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To give thanks and to give

On Thanksgiving Day we feast. Sometimes the thanksgivings are offered quickly to make way for leisure time. However, without finding a genuine posture of gratitude, giving becomes difficult. We clench our fists around what we have. If we are honest, most of us have more than enough. Our God is a God who sees: “Nothing in all creation is hidden from God’s sight. Everything is uncovered and laid bare before the eyes of him to whom we must give account” (Heb. 4:13). Any amount of abundance he knows completely. As his people, we are called to respond to God’s extravagant love by offering thanks and by giving. The Thanksgiving holiday carves out a space for us to pause. To inculcate gratitude. To do so, we need to open our eyes to the world around us.

What do you know of hunger?

At Vacation Bible School this summer, I sat at the preschool table in a little chair. Eight preschoolers ate their snack on napkins, acquiring sticky hands and red juice moustaches. An extra fruit snack lay in the middle of the table. An elderly volunteer took the package and opened it carefully. “We didn’t have snacks like this when I was little. We didn’t have snacks at all.” She ate each piece slowly.

At the Fourth Cup Cafe Bible study I attend, an older man raised his hand. He sat hunched over and asked for prayer for a single mom who had just moved into the area. She had no furniture, no food. His voice broke and his eyes filled with tears. “I knew what it felt like to be hungry growing up. You don’t forget that feeling.” He passed away a few weeks later, but his words remain in my thoughts, like the memories of my grandpa who never forgot the Depression. He often told stories of how his neighborhood friends brought mustard sandwiches to school in their tin pails.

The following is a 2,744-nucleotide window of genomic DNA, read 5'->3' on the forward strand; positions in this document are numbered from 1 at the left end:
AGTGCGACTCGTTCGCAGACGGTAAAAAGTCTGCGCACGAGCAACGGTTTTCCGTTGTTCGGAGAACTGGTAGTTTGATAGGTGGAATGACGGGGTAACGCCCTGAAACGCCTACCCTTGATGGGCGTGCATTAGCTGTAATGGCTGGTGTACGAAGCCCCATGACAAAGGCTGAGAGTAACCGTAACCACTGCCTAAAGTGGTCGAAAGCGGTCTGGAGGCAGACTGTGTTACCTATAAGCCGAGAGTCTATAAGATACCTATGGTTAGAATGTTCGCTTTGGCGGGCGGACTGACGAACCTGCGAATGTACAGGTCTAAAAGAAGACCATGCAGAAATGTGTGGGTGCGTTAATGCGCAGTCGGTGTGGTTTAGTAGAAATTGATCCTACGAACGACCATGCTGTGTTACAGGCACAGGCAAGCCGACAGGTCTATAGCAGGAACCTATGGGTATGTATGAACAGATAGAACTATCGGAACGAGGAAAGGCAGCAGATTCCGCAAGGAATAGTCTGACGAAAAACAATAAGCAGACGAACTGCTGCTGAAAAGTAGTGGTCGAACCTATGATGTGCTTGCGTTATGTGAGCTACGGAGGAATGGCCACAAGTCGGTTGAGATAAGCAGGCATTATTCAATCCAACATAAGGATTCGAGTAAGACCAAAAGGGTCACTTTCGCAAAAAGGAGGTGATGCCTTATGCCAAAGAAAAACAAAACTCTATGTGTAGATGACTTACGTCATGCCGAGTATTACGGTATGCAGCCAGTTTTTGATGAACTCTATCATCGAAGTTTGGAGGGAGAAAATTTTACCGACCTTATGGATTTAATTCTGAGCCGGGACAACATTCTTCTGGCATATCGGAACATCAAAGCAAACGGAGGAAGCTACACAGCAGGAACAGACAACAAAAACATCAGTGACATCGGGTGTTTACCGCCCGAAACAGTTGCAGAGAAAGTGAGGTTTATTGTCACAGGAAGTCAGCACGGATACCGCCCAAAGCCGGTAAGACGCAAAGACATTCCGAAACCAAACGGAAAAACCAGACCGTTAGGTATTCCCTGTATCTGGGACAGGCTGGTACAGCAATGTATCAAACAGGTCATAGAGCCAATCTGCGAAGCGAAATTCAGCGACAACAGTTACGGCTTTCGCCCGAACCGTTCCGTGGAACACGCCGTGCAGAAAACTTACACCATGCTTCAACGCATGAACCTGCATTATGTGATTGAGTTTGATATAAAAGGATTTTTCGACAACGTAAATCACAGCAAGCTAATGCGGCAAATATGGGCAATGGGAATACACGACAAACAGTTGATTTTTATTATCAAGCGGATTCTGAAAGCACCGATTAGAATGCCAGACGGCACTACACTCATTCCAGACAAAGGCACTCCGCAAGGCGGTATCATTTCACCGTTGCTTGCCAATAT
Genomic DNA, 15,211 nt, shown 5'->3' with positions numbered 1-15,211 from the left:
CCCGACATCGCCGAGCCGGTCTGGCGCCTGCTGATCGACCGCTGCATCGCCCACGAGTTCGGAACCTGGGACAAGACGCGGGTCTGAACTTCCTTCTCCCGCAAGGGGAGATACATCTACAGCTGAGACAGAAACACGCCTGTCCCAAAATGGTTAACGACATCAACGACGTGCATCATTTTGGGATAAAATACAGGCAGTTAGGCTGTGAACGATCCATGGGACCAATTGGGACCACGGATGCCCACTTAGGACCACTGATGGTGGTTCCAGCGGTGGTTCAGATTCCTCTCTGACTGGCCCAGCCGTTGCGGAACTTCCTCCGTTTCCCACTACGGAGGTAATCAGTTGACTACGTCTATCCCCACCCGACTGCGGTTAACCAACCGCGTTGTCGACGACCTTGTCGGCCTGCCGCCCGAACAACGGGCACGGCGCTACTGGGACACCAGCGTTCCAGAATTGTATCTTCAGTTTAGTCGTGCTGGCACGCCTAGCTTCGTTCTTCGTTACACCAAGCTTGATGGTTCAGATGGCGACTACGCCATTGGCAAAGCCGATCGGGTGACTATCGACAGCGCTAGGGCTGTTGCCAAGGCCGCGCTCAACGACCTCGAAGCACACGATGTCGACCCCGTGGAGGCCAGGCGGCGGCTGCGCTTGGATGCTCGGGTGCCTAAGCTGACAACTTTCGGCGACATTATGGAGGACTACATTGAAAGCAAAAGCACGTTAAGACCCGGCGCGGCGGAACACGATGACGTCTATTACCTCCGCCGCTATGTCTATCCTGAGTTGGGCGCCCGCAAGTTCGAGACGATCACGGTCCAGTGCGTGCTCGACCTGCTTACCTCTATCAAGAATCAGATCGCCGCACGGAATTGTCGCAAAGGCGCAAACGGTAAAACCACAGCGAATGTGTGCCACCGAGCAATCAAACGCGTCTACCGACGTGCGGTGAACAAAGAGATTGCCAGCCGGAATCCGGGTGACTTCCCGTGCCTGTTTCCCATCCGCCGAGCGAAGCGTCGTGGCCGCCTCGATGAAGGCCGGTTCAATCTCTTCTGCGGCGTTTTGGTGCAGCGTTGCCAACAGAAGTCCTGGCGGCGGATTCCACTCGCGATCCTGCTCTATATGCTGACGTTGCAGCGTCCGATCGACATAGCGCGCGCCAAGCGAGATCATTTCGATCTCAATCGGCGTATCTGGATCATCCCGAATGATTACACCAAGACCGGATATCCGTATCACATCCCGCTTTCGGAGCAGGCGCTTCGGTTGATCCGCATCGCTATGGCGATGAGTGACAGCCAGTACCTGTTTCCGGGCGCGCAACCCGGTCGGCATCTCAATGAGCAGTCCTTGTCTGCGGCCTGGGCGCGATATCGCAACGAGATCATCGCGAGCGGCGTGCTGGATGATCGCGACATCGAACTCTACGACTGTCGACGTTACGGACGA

900,000 Canadians access food banks each month. Second Harvest Food Rescue estimates one in eight Canadian families struggle to put food on the table. 40 percent of those needing food assistance are under the age of 18. Woman, children and the elderly are the most vulnerable to the effects of poverty.

Globally 842 million people in the world do not have enough to eat (World Food Programme). Each year 3.1 million children die of causes related to poor nutrition or hunger. The leading causes of hunger globally are poverty, lack of agricultural investment, climate and weather, war, displacement and food wastage.

Different kinds of hunger

Food insecurity occurs when families do not know when or where they will find their next meal. Families may have food, but of low quality nutrition. With food prices increasing around the world, many families must purchase quantity over quality. Low-cost foods are often processed foods. In these situations families may have enough food to curb hunger, but not enough food to provide the nutritional benefits needed for growing children and healthy adults. This type of hunger is prevalent, but often hidden.

The park close to my home hosts children all summer. The public school food program arrives every day Monday thru Friday to serve a free lunch even in July and August. For some kids it will be their first meal of the day, others their last. Most public schools offer breakfast in addition to free hot lunch programs. In almost every classroom you will also find a stash of nutritious snacks, because children’s ability to learn is greatly hindered by empty stomachs. In Canada, Breakfast for Learning establishes school lunch programs. Students who sit beside our own children know hunger.

Hunger and bias